Often a series of bins are used: Materials are piled into bin one until it's full, then turned into bin two for about two months, then turned into bin three for another two months. Some of the materials in bin one may be incompletely composted when turned into bin two; it will finish composting later in the other bins.
Piles should be sited at least 100 to 200 feet away from wells or water sources to avoid leaching during heavy rains, on a fairly flat site where water won't collect, and in an area where one can maneuver around the pile manually or with mechanical equipment.
Folks with a lot of land may prefer to deal with raw manure by spreading it on croplands or unused pastures. "The advantage of direct land application of manure is that you retain up to 30 percent more nitrogen when applied and tilled into the soil," Halbach says. "On the downside, spreading doesn't deactivate weed seeds or aggressively attack pathogens." Some parasite eggs can live for years in the soil.
Manure should be spread uniformly and evenly to avoid concentrations of ammonia and salts that can kill the grass. Harrow or drag the area a couple of times a year to level the manure piles.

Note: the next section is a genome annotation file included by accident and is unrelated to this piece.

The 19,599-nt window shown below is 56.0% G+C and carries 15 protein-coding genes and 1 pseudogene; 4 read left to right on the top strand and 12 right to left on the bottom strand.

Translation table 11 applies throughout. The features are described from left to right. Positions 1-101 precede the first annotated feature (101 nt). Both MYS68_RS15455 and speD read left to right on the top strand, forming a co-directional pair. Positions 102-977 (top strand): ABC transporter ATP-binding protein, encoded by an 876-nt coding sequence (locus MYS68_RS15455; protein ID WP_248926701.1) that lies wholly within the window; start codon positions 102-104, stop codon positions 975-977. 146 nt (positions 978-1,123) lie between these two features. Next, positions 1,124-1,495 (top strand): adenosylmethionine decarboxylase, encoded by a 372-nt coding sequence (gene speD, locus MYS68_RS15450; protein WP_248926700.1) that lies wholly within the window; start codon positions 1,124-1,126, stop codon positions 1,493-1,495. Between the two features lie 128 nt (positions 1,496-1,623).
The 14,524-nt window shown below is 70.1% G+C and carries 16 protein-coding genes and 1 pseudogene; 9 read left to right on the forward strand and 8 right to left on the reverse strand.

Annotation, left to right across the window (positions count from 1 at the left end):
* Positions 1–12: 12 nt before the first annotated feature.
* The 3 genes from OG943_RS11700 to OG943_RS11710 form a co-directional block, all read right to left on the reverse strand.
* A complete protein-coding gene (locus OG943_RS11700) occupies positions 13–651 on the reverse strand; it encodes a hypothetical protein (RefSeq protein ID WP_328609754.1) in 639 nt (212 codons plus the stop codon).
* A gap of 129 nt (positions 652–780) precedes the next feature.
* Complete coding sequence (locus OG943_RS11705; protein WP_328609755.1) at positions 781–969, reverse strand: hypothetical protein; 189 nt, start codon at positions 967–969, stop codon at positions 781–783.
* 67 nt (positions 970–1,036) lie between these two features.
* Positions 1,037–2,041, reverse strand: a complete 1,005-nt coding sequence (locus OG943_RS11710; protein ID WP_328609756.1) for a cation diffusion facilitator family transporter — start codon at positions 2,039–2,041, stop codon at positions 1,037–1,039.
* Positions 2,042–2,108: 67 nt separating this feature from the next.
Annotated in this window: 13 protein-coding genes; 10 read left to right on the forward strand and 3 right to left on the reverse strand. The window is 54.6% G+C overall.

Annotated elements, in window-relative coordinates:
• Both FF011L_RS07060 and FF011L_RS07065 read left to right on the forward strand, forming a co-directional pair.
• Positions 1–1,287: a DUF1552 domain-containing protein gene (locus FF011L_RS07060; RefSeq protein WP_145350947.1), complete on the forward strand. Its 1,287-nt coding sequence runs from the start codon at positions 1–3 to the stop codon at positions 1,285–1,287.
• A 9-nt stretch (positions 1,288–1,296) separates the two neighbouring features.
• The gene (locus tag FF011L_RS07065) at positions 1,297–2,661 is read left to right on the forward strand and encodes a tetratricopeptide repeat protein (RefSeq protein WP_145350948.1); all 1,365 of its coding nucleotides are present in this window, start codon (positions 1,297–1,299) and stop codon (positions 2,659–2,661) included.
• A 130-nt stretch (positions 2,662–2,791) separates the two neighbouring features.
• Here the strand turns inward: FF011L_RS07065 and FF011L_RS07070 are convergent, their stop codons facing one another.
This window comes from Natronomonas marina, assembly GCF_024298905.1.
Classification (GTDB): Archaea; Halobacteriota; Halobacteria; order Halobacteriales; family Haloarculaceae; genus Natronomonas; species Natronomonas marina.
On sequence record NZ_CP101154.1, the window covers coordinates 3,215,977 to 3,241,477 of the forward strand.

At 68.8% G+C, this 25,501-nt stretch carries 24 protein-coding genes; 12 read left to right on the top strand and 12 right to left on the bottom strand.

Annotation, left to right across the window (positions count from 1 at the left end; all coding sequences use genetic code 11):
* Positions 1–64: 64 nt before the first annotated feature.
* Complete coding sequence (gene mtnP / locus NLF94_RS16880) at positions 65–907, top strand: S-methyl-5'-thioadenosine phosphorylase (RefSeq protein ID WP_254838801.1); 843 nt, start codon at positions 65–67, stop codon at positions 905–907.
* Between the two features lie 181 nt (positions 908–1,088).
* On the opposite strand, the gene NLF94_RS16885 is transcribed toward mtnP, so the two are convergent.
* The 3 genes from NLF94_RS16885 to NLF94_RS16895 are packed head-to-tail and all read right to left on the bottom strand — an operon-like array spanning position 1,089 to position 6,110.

Opinions are divided on when horses can be turned out on spread pastures. "The general rule is that six months is enough for sunlight, temperature and surface microbial activity to deactivate most of the pathogens to the point that it's safe for most horses," says Halbach.
Horses that spend most of their time in the pasture do their own spreading, tending to defecate in one area and graze in another. "We have most of the Kansas State herd in a pasture setting, says Randel Raub, Ph.D. (animal science), Kansas State University. We don't overpopulate our pasture, so nature takes care of the manure problem. If your horse has enough room, manure disposal is taken care of by the elements and is not a problem." Although some suggest cleaning pastures to reduce parasite infestation, Dr. Raub points out that in adequately sized pastures, good de-worming programs may yield the same protection.
Paying commercial haulers to cart away manure is the least labor-intensive but the most expensive method of disposal.
Although there may be an interest by local gardeners or nursery owners for hauling away or purchasing composted manure, fresh manure has limited value for many because it heats up and burns the plants it's applied to. It also may introduce additional weed seeds into a new environment.
Consult with your local cooperative extension agent to locate a hauler.